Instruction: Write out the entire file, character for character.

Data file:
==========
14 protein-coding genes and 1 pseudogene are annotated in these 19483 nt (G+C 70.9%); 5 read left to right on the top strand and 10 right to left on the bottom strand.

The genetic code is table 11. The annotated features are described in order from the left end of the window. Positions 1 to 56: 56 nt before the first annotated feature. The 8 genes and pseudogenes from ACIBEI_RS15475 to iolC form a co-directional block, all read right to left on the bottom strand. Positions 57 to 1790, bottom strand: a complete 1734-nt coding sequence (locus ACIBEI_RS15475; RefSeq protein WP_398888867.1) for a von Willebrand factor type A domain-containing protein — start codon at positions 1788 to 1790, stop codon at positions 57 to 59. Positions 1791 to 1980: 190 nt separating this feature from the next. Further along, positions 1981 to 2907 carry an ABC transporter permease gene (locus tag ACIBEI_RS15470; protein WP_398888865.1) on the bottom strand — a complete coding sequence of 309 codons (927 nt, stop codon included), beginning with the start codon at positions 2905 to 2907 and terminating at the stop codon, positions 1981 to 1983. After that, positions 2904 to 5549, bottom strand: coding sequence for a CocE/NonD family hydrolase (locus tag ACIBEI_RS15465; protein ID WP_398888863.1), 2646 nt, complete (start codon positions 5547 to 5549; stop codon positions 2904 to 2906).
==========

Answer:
14 protein-coding genes and 1 pseudogene are annotated in these 19483 nt (G+C 70.9%); 5 read left to right on the top strand and 10 right to left on the bottom strand.

The genetic code is table 11. The annotated features are described in order from the left end of the window. Positions 1 to 56: 56 nt before the first annotated feature. The 8 genes and pseudogenes from ACIBEI_RS15475 to iolC form a co-directional block, all read right to left on the bottom strand. Positions 57 to 1790, bottom strand: a complete 1734-nt coding sequence (locus ACIBEI_RS15475; RefSeq protein WP_398888867.1) for a von Willebrand factor type A domain-containing protein — start codon at positions 1788 to 1790, stop codon at positions 57 to 59. Positions 1791 to 1980: 190 nt separating this feature from the next. Further along, positions 1981 to 2907 carry an ABC transporter permease gene (locus tag ACIBEI_RS15470; protein WP_398888865.1) on the bottom strand — a complete coding sequence of 309 codons (927 nt, stop codon included), beginning with the start codon at positions 2905 to 2907 and terminating at the stop codon, positions 1981 to 1983. After that, positions 2904 to 5549, bottom strand: coding sequence for a CocE/NonD family hydrolase (locus tag ACIBEI_RS15465; protein ID WP_398888863.1), 2646 nt, complete (start codon positions 5547 to 5549; stop codon positions 2904 to 2906).